This article is part of a series looking at knowledge management (KM) in small and medium enterprises (SMEs).
As highlighted in previous RealKM Magazine articles, “lessons learned” approaches are an important aspect of knowledge management (KM). These approaches facilitate learning from past mistakes or difficulties, with the aim of preventing such problems in the future.
However, as a conference paper1 presenting some of the findings from a research project funded by the UK Department of Trade and Industry (DTI) alerts, much of the KM attention has been focused on large organisations, rather than small & medium enterprises (SMEs). This is despite the KM constraints faced by SMEs, which include:
- inability to fund long-term and risky knowledge management programs
- weaknesses in specialized technological competencies
- limited investment in training and education.
With the situation of SMEs in mind, the research project adopted a simple but robust approach to assist SMEs to capture their learning experiences. Two key lessons capture tools were identified and successfully trialed in a construction industry SME: storytelling through audio diaries, and debriefing. Both of these tools were supported by information technology (IT) infrastructure.
Storytelling through audio diaries
The researchers advise that knowledge transfer is ultimately a human-to-human process, and this process is inherently interactive and dynamic. Because of this, storytelling was chosen as the key form of knowledge transfer for the project, with stories conveying not only information but also meaning and knowledge.
The stories were captured using audio diaries. A diary is a record of events, maintained by someone over time, which can then be accessed and analyzed. In a SME, a diary provides an opportunity to record experiences, perceptions, and feelings about daily operations relatively soon after they have occurred. Diaries can be written or oral. Written diaries require writing skills and time for composition, which can act as barriers, especially to SME organisations. Audio dairies on the other hand can overcome these shortcomings and can be used in a manner similar to written diaries.
Debriefing was originally used in the military to question and examine people who had returned from mission or exercise, to establish what had occurred and then develop new strategies as a result of experiences. However, in the present day context, debriefing refers to a purposeful reflection which assists people to transform experiences into learning. Through debriefings, several individual lessons can also be aggregated, validated, and synthesized to produce organizational learning.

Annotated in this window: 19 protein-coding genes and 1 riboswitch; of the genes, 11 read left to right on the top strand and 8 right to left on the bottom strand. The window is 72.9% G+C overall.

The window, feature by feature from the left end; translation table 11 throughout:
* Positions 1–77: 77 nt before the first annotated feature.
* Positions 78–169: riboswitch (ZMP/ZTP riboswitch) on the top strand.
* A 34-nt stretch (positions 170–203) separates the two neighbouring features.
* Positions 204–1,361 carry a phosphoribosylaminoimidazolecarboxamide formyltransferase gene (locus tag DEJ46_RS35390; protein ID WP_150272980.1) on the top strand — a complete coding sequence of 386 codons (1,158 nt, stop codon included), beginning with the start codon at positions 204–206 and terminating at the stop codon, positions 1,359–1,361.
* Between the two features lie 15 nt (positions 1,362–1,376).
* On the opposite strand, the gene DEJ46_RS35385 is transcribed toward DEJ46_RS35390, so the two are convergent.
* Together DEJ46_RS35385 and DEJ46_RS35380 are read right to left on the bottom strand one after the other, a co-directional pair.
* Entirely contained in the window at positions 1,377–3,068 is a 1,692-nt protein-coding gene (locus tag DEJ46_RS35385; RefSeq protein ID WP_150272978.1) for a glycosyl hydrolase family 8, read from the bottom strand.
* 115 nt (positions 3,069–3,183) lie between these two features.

Debriefing is more straightforward for SMEs than other lessons learned review approaches such as the after action review (AAR).
IT infrastructure supported the audio diaries and debriefing. A website was created where users were able to record an event diary or conduct an online debriefing.
In the event diary section of the website, users were given the option to listen to events recorded by their colleagues, record an event orally using the audio diary, or key in an event which they have encountered in the process of their work. The audio diaries were created using the Rosoft Audio Recorder, but any mobile phone or computer voice recorder application could potentially be used. The audio diaries recorded by users were categorized under three broad areas: relational, technical, and operational. Users were able to click onto relevant topics to listen to an event recorded by their colleagues.
In the debriefing section of the website, users can engage in an online debriefing by answering a series of debriefing questions in text boxes. When submitted, the answers were added to a database. As with the audio event diaries, the database can be queried.
It needs to be noted that the reported research project findings have focused primarily on effective lesson capture for SMEs, and not how the captured learnings can then be effectively analyzed, accessed, and applied.
Because of this, it is recommended that these lesson capture research findings are considered in conjunction with the research findings summarized in the other articles in the RealKM Magazine series on knowledge management (KM) in small and medium enterprises (SMEs).
- Lee, C. C., Egbu, C. O., Boyd, D., Xiao, H., & Chinyo, E. (2005). Knowledge management for small medium enterprises: capturing and communicating learning and experiences. Paper presented at Triennial CIB W99 Safety Health Environment Quality Conference, 17–20 May 2005, Port Elizabeth, South Africa. ↩